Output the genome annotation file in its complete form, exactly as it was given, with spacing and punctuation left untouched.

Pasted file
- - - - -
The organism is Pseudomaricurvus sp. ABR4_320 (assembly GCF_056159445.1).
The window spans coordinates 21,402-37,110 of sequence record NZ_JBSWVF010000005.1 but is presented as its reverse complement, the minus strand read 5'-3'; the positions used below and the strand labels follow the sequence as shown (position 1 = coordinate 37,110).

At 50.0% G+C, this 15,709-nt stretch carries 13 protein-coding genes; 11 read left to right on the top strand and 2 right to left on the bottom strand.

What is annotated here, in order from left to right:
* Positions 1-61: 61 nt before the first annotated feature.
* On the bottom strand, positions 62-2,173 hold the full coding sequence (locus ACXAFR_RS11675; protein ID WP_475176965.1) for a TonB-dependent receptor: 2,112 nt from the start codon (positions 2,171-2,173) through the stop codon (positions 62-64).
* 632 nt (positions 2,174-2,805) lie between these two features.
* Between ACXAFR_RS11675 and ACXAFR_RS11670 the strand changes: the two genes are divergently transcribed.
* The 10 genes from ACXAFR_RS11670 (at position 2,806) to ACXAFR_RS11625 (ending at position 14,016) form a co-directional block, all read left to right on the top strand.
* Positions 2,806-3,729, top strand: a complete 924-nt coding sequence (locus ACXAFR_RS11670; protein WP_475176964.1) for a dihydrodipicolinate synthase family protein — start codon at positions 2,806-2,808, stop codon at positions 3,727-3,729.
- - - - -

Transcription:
The organism is Pseudomaricurvus sp. ABR4_320 (assembly GCF_056159445.1).
The window spans coordinates 21,402-37,110 of sequence record NZ_JBSWVF010000005.1 but is presented as its reverse complement, the minus strand read 5'-3'; the positions used below and the strand labels follow the sequence as shown (position 1 = coordinate 37,110).

At 50.0% G+C, this 15,709-nt stretch carries 13 protein-coding genes; 11 read left to right on the top strand and 2 right to left on the bottom strand.

What is annotated here, in order from left to right:
* Positions 1-61: 61 nt before the first annotated feature.
* On the bottom strand, positions 62-2,173 hold the full coding sequence (locus ACXAFR_RS11675; protein ID WP_475176965.1) for a TonB-dependent receptor: 2,112 nt from the start codon (positions 2,171-2,173) through the stop codon (positions 62-64).
* 632 nt (positions 2,174-2,805) lie between these two features.
* Between ACXAFR_RS11675 and ACXAFR_RS11670 the strand changes: the two genes are divergently transcribed.
* The 10 genes from ACXAFR_RS11670 (at position 2,806) to ACXAFR_RS11625 (ending at position 14,016) form a co-directional block, all read left to right on the top strand.
* Positions 2,806-3,729, top strand: a complete 924-nt coding sequence (locus ACXAFR_RS11670; protein WP_475176964.1) for a dihydrodipicolinate synthase family protein — start codon at positions 2,806-2,808, stop codon at positions 3,727-3,729.